This week I started a pretty simple new regimen that has already paid off to some extent, and may provide greater rewards in the future. I now get up earlier in the morning, almost immediately go for a 30-40 minute walk, and then sit down and do the “morning pages” as suggested in Julia Cameron’s book The Artist’s Way. Aside from some minor soreness, the walks have been welcome. While I still don’t quite get the point of the morning pages, I have often read that their point isn’t clear at first. So I will persevere, and see what happens.
For a change, this has been a reasonably productive week on the blog, with yesterday’s item on issues from the world of Japanese kabuki, some lovely photographs of Charlie Chaplin and Helen Keller, and a few other odds and ends. Traffic at the blog had a little blip this week when the Haruki Murakami Stuff Tumblr, which I really enjoy and highly recommend to anyone interested in Haruki Murakami’s work (lots of interesting art, photos, quotations, and links to be found there), linked to my article about Murakami’s non-fiction book Underground, about the 1995 gas attack on the Tokyo subway by the Aum Shinrikyu religious cult.
One other little life change I’m easing into is to watch fewer movies, and try to emphasize quality rather than quantity. Not that I haven’t tried to steer toward worthwhile films in the past, mind you. But now I’m making a more conscious effort. This week I only viewed two films. One was Buffalo Boy, a subtly powerful Vietnamese film from around 2004 that is apparently the only feature-length effort by director Nguyen-Vo Nghiem-Minh. Based on Buffalo Boy, I will seek out anything he does in the future. Part of today’s morning pages was devoted to reflections on this film, and they were extensive enough that, rather then share them here in the Salon, they will become part of a proper film review in the next few days.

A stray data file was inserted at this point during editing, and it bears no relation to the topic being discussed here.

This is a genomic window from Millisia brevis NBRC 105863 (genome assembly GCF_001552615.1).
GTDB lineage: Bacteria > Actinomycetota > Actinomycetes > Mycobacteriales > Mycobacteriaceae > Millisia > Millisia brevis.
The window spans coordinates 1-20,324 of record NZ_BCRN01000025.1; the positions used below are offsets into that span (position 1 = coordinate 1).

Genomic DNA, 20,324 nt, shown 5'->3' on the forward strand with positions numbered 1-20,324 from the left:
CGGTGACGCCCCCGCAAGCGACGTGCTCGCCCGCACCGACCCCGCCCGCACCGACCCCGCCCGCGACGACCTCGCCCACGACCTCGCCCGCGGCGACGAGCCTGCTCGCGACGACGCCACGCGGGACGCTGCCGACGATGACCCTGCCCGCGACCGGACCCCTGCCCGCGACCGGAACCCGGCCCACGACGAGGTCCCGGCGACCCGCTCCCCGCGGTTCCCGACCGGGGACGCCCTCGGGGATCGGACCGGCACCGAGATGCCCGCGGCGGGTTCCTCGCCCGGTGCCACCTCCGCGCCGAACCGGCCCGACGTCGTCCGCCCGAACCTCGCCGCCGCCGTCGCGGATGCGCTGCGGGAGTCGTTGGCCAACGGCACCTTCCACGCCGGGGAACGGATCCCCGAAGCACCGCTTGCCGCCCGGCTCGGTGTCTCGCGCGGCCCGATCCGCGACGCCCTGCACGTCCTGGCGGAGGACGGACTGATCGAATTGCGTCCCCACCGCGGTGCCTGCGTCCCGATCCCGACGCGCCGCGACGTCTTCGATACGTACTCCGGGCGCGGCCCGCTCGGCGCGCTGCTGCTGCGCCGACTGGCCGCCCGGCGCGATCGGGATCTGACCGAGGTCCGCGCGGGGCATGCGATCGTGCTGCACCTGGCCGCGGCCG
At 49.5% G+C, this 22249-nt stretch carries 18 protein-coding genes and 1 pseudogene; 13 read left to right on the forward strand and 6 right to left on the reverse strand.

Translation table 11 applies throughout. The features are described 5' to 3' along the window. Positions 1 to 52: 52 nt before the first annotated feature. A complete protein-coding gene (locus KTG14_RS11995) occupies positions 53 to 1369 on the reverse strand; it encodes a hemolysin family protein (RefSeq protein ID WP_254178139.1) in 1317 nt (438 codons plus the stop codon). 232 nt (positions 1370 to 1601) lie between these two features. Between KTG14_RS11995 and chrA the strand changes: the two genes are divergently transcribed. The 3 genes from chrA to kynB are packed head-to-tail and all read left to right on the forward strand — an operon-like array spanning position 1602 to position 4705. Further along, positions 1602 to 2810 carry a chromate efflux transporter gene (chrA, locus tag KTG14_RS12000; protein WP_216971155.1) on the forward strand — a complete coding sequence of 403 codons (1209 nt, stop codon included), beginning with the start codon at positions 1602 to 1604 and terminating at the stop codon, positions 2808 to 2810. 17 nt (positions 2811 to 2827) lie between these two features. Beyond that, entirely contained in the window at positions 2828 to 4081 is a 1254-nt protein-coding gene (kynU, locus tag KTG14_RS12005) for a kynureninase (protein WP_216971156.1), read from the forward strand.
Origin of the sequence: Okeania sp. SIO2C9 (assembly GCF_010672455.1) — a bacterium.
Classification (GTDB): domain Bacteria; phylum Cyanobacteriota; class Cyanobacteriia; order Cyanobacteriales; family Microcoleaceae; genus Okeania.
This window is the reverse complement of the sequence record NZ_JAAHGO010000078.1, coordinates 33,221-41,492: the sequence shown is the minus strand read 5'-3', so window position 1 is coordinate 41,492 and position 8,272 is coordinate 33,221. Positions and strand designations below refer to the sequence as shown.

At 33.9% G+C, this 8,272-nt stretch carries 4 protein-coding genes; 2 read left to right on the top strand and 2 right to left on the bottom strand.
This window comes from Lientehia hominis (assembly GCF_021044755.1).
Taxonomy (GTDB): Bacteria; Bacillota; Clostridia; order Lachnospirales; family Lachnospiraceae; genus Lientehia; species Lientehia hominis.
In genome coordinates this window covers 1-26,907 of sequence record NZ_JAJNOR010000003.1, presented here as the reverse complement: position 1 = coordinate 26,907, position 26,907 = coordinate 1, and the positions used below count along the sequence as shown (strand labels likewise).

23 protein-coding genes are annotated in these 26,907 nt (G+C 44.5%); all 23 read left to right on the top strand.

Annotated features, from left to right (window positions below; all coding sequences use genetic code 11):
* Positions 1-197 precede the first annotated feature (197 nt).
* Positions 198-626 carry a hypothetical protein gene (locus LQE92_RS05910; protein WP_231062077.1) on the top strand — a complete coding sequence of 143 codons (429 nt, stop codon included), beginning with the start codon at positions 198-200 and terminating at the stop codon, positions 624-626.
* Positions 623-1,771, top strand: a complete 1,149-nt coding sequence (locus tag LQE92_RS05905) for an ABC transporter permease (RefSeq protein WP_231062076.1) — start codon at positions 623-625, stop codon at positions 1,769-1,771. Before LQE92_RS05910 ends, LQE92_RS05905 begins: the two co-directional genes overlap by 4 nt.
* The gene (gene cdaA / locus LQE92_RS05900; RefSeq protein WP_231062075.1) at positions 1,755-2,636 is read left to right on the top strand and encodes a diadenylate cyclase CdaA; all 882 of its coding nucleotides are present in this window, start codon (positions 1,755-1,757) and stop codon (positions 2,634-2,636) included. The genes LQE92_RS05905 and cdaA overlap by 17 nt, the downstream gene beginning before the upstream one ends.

The other film I watched, this time a repeat viewing, was The Way, Emilio Estevez’s film from a couple of years ago starring his father, Martin Sheen, as a doctor who decides to walk the Camino de Santiago pilgrimage route on the death of his son. Quite aside from the immense heart to be found in the acting and storytelling, and the beauty of the landscape along the Camino, the film reminds me how much I want to be one of the peregrinos myself one day, for reasons spiritual and historical and cultural and health-related. The history of the Camino would probably make a pretty interesting blog entry too!
On the literary side, I am continuing to read Mishima’s Sword by Christopher Ross as well as the exhibition catalog for Out of Character: Decoding Chinese Calligraphy. I got stalled for a while in the latter, but am back to it and hope to write about it before very long. I’ll also be off to San Francisco in a few days, to take in some art exhibitions and films. If I’m good, I’ll report back on some of what I experience. Until then, I’ll leave you with a pretty picture of books posted at the Murakami Tumblr.